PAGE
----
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Human Rights

Human Rights Heroes: The Challengers of Free Speech

by Stephen J. Wermiel

The U.S. Supreme Court’s jurisprudence on freedom of speech and press spans little more than 100 years, during which justices from Oliver Wendell Holmes to John Roberts have weighed in on the development of the law. But perhaps more than in some other areas of constitutional law, the evolution and growth of free speech have required the courage, sacrifice, determination, and commitment of hundreds, maybe thousands, of litigants over the years who have waged heroic struggles for their rights.

Many have sacrificed much to protect the free exchange of ideas and criticism in our society, even predating the Constitution and the Supreme Court’s grappling with the meaning of free speech and free press.

In 1733, well before the writing of the Constitution, a New York jury sending a message about the importance of liberty found printer and newspaper publisher John Peter Zenger not guilty of libeling the local governor, although the fact of publication was enough to render him guilty under the law at the time.

In 1798, Matthew Lyon, a Republican congressman from Vermont, became the first of more than two dozen individuals convicted of seditious libel under the Sedition Act of 1798. His sentence of four months in prison and a $1,000 fine were based largely on his sharp criticism of the administration of President John Adams.

In the period 1835–1837, anti-slavery abolitionist speech became a target not only of state laws barring it in some southern states but of angry mobs suppressing it in the North and South. A mob seized and burned abolitionist literature in the Charleston, South Carolina, post office in 1835. That same year, a mob in Boston seized abolitionist publisher William Lloyd Garrison and dragged him by rope toward the Boston Common before he was arrested for his own protection.

When the Supreme Court turned its attention to the First Amendment in 1919, just after the end of World War I, the justices began to develop a vision of free speech in a series of cases; but in each of the cases, the criminal conviction of the speaker or pamphleteer was upheld. This included socialist and labor leader and frequent presidential candidate Eugene Debs (Debs v. U.S. 249 U.S. 211 (1919)). In the last of five runs for the White House, Debs was in prison serving a sentence for opposition to U.S. involvement in World War I.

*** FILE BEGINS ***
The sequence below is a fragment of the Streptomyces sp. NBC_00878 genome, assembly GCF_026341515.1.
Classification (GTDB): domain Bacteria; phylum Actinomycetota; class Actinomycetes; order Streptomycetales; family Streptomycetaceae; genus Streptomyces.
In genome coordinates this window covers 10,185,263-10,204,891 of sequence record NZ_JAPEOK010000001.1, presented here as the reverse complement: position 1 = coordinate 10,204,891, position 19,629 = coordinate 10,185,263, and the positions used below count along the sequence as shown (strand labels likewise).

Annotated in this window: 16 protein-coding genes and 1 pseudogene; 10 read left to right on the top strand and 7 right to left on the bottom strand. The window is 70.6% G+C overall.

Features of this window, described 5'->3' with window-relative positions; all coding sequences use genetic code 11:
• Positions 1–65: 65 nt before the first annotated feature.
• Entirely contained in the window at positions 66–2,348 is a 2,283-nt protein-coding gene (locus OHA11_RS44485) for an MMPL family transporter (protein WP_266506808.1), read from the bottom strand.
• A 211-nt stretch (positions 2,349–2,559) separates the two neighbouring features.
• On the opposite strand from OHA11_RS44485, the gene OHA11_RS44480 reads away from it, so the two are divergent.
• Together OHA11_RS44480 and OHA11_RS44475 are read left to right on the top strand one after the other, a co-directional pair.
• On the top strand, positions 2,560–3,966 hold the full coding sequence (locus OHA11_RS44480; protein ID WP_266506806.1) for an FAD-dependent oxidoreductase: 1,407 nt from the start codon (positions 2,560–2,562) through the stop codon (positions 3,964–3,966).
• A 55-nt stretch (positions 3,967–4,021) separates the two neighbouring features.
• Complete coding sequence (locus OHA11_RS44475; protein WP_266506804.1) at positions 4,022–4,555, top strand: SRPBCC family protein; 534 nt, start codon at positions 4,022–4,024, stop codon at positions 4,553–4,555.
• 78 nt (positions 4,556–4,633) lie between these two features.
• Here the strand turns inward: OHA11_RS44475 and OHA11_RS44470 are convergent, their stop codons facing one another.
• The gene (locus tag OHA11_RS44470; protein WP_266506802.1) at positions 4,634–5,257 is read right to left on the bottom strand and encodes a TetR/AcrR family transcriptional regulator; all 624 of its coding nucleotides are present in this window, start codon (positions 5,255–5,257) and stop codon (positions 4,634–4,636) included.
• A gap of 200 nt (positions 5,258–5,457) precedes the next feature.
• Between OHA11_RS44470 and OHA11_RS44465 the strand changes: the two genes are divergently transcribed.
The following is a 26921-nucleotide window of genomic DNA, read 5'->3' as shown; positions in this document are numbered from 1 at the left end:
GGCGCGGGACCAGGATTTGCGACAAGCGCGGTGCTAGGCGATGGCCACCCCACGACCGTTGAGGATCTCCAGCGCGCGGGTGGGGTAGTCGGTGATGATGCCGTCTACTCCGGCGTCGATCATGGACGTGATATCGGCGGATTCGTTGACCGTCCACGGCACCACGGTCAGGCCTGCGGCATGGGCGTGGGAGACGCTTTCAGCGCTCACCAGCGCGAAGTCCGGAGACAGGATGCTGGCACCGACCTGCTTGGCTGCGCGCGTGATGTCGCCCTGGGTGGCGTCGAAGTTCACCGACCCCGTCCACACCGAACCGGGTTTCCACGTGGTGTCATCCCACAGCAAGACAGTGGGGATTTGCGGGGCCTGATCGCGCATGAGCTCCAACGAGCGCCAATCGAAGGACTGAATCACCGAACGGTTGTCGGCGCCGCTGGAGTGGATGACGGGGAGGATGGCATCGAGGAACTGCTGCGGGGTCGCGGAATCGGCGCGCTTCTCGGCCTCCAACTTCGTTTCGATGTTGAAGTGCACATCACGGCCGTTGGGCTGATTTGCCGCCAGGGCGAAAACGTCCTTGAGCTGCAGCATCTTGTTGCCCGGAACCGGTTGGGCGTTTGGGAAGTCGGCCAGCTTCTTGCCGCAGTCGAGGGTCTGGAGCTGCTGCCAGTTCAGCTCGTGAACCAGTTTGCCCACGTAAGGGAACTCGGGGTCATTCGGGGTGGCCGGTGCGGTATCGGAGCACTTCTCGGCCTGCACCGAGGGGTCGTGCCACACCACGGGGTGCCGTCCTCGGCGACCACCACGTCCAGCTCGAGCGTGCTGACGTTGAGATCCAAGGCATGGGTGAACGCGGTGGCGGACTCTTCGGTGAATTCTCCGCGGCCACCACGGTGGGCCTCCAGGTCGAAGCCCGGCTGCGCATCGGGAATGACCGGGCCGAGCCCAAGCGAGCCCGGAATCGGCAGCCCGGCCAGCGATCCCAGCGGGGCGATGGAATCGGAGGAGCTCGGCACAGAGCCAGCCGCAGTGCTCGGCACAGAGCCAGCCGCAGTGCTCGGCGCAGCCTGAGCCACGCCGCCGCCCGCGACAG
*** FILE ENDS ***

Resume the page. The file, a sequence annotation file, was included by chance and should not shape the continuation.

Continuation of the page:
As the twentieth and twenty-first centuries progressed, free speech cases became numerous in the Supreme Court, and the sacrifice of individuals impossible to catalog or quantify. The Jehovah’s Witnesses initially lost and then in 1943 won a landmark free speech case, West Virginia State Board of Education v. Barnette (319 U.S. 624 (1943)), holding that government could not compel recitation of the Pledge of Allegiance over individual objections. They would be involved in a handful of other important free speech rulings as well.

The civil rights movement of the 1960s saw important free speech and free press advances as the editors of the New York Times and some civil rights leaders won heightened protection for the right to criticize public officials and to debate public issues (New York Times v. Sullivan, 376 U.S. 254 (1964)).

Some of those who have sacrificed have compelling stories that remind us of their heroic actions. Mary Beth Tinker, now a nurse and activist for free speech, was a 13-year-old eighth- grade student in Des Moines, Iowa, when she and her brother and friends decided in December 1965 to wear a black armband to school to support a Christmas truce in the war in Vietnam. Her suspension for wearing the armband led to a major Supreme Court ruling recognizing the First Amendment rights of students (Tinker v. Des Moines Independent School District, 393 U.S. 503 (1969)).

Tinker has become a symbol to many students and free speech advocates throughout the United States of how one can stand up for one’s beliefs. Not every central figure in a major free speech case has achieved that status. No medals have been pinned on Gregory Lee Johnson, who burned the American flag during the 1984 Republican Convention in Dallas. The Supreme Court ruled in 1989 that the First Amendment protects flag burning as a form of expression (Texas v. Johnson, 491 U.S. 397 (1989)). Within days, a near-unanimous Congress condemned the ruling, and many continue to argue that the American flag should enjoy protected status.

Even less likely to receive any medals is one of the most recent free speech winners in the Supreme Court. Lester Packingham lost access to the Internet under North Carolina law after he was forced to register as a sex offender for having sex with a 13-year-old girl when he was 21. Last year, the Supreme Court ruled that the ban on Internet access violated his First Amendment rights because it foreclosed too much speech and communication that had no relation to potential sex crimes (Packingham v. North Carolina (2017)).

For their courage and personal sacrifice, Human Rights magazine recognizes the many litigants who have fought for free speech and free press rights as Human Rights Heroes.